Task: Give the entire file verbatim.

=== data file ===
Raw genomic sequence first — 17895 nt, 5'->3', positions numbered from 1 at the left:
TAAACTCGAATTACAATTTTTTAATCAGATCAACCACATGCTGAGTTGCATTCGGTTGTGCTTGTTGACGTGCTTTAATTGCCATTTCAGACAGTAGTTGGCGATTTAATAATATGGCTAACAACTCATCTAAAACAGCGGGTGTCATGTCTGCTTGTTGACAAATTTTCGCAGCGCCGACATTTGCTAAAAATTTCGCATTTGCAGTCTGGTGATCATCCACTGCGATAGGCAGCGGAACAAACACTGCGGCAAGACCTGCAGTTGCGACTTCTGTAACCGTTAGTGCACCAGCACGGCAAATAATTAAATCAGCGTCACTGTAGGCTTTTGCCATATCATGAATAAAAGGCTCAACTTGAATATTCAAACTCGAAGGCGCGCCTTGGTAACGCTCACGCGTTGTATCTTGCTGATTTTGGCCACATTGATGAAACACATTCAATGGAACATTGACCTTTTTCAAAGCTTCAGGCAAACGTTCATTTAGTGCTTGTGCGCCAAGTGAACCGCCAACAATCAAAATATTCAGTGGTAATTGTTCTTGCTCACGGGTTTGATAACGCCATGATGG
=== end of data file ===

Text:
Raw genomic sequence first — 17895 nt, 5'->3', positions numbered from 1 at the left:
TAAACTCGAATTACAATTTTTTAATCAGATCAACCACATGCTGAGTTGCATTCGGTTGTGCTTGTTGACGTGCTTTAATTGCCATTTCAGACAGTAGTTGGCGATTTAATAATATGGCTAACAACTCATCTAAAACAGCGGGTGTCATGTCTGCTTGTTGACAAATTTTCGCAGCGCCGACATTTGCTAAAAATTTCGCATTTGCAGTCTGGTGATCATCCACTGCGATAGGCAGCGGAACAAACACTGCGGCAAGACCTGCAGTTGCGACTTCTGTAACCGTTAGTGCACCAGCACGGCAAATAATTAAATCAGCGTCACTGTAGGCTTTTGCCATATCATGAATAAAAGGCTCAACTTGAATATTCAAACTCGAAGGCGCGCCTTGGTAACGCTCACGCGTTGTATCTTGCTGATTTTGGCCACATTGATGAAACACATTCAATGGAACATTGACCTTTTTCAAAGCTTCAGGCAAACGTTCATTTAGTGCTTGTGCGCCAAGTGAACCGCCAACAATCAAAATATTCAGTGGTAATTGTTCTTGCTCACGGGTTTGATAACGCCATGATGG